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Trabecular bone microstructure is impaired in the proximal femur of human immunodeficiency virus-infected men with normal bone mineral density

	author = {Galateia J. Kazakia and Julio Carballido-Gamio and Andrew Lai and Lorenzo Nardo and Luca Facchetti and Courtney Pasco and Chiyuan A. Zhang and Misung Han and Amanda Hutton Parrott and Phyllis Tien and Roland Krug},
	title = {Trabecular bone microstructure is impaired in the proximal femur of human immunodeficiency virus-infected men with normal bone mineral density},
	journal = {Quantitative Imaging in Medicine and Surgery},
	volume = {8},
	number = {1},
	year = {2017},
	keywords = {},
	abstract = {Background: There is evidence that human immunodeficiency virus (HIV) infection and antiretroviral therapy (ART) are independent risk factors for osteoporosis and fracture which is not solely explained by changes in bone mineral density. Thus, we hypothesized that the assessment of trabecular microstructure might play an important role for bone quality in this population and might explain the increased fracture risk. In this study, we have assessed bone microstructure in the proximal femur using high-resolution magnetic resonance imaging (MRI) as well as in the extremities using high resolution peripheral quantitative computed tomography (HR-pQCT) in HIV-infected men and healthy controls and compared these findings to those based on areal bone mineral density (aBMD) derived from dual X-ray absorptiometry (DXA) which is the standard clinical parameter for the diagnosis of osteoporosis.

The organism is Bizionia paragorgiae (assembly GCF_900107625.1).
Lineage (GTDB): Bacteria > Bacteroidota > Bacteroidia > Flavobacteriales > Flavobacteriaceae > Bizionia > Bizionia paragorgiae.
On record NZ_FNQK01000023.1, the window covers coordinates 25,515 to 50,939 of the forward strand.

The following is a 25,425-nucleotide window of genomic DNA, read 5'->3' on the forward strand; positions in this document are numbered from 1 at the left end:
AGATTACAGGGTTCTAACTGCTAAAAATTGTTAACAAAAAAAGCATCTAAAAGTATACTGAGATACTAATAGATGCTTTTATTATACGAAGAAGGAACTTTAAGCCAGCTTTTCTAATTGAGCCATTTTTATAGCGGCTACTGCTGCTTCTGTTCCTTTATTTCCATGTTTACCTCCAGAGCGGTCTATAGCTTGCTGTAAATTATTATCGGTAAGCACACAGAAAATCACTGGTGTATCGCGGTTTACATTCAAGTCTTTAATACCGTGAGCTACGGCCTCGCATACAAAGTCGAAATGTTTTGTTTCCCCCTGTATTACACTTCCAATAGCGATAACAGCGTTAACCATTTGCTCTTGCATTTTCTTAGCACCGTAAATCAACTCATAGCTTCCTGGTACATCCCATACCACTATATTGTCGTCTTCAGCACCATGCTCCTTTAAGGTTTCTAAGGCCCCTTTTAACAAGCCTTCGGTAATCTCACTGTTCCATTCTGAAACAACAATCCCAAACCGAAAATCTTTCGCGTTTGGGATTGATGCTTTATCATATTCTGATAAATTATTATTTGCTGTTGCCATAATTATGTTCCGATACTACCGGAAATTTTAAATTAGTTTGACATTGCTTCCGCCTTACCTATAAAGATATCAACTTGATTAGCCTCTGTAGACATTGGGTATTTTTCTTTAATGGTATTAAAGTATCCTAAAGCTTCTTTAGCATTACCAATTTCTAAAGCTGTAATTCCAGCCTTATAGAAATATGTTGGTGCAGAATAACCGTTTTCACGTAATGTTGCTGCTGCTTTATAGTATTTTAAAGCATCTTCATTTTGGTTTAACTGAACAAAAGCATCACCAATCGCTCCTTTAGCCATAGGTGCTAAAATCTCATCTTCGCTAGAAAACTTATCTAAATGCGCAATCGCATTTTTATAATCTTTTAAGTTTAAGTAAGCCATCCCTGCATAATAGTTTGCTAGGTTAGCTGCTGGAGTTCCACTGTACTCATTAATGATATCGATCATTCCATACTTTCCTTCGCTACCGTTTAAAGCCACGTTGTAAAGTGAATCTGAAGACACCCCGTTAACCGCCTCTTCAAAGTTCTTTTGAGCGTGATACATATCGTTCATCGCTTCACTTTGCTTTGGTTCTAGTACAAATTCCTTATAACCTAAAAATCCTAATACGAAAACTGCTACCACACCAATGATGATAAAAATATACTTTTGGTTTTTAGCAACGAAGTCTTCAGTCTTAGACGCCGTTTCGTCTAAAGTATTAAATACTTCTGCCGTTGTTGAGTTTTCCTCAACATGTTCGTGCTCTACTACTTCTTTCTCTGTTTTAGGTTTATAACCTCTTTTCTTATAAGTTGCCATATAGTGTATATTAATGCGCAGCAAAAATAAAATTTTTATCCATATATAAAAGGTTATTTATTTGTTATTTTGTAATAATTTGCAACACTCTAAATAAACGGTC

Methods: Eight HIV-infected men and 11 healthy age-matched controls were recruited and informed consent was obtained before each scan. High-resolution MRI of the proximal femur was performed using fully balanced steady state free precession (bSSFP) on a 3T system. Three volumes of interest at corresponding anatomic locations across all subjects were defined based on registrations of a common template. Four MR-based trabecular microstructural parameters were analyzed at each region: fuzzy bone volume fraction (f-BVF), trabecular number (Tb.N), thickness (Tb.Th), and spacing (Tb.Sp). In addition, the distal radius and distal tibia were imaged with HR-pQCT. Four HR-pQCT-based microstructural parameters were analyzed: trabecular bone volume fraction (BV/TV), Tb.N, Tb.Th, and Tb.Sp. Total hip and spine aBMD were determined from DXA.
Results: Microstructural bone parameters derived from MRI at the proximal femur and from HR-pQCT at the distal tibia showed significantly lower bone quality in HIV-infected patients compared to healthy controls. In contrast, DXA aBMD data showed no significant differences between HIV-infected patients and healthy controls.
Conclusions: Our results suggest that high-resolution imaging is a powerful tool to assess trabecular bone microstructure and can be used to assess bone health in HIV-infected men who show no differences to healthy males by DXA aBMD. Advances in MRI technology have made microstructural imaging at the proximal femur possible. Further studies in larger patient cohorts are clearly warranted.},
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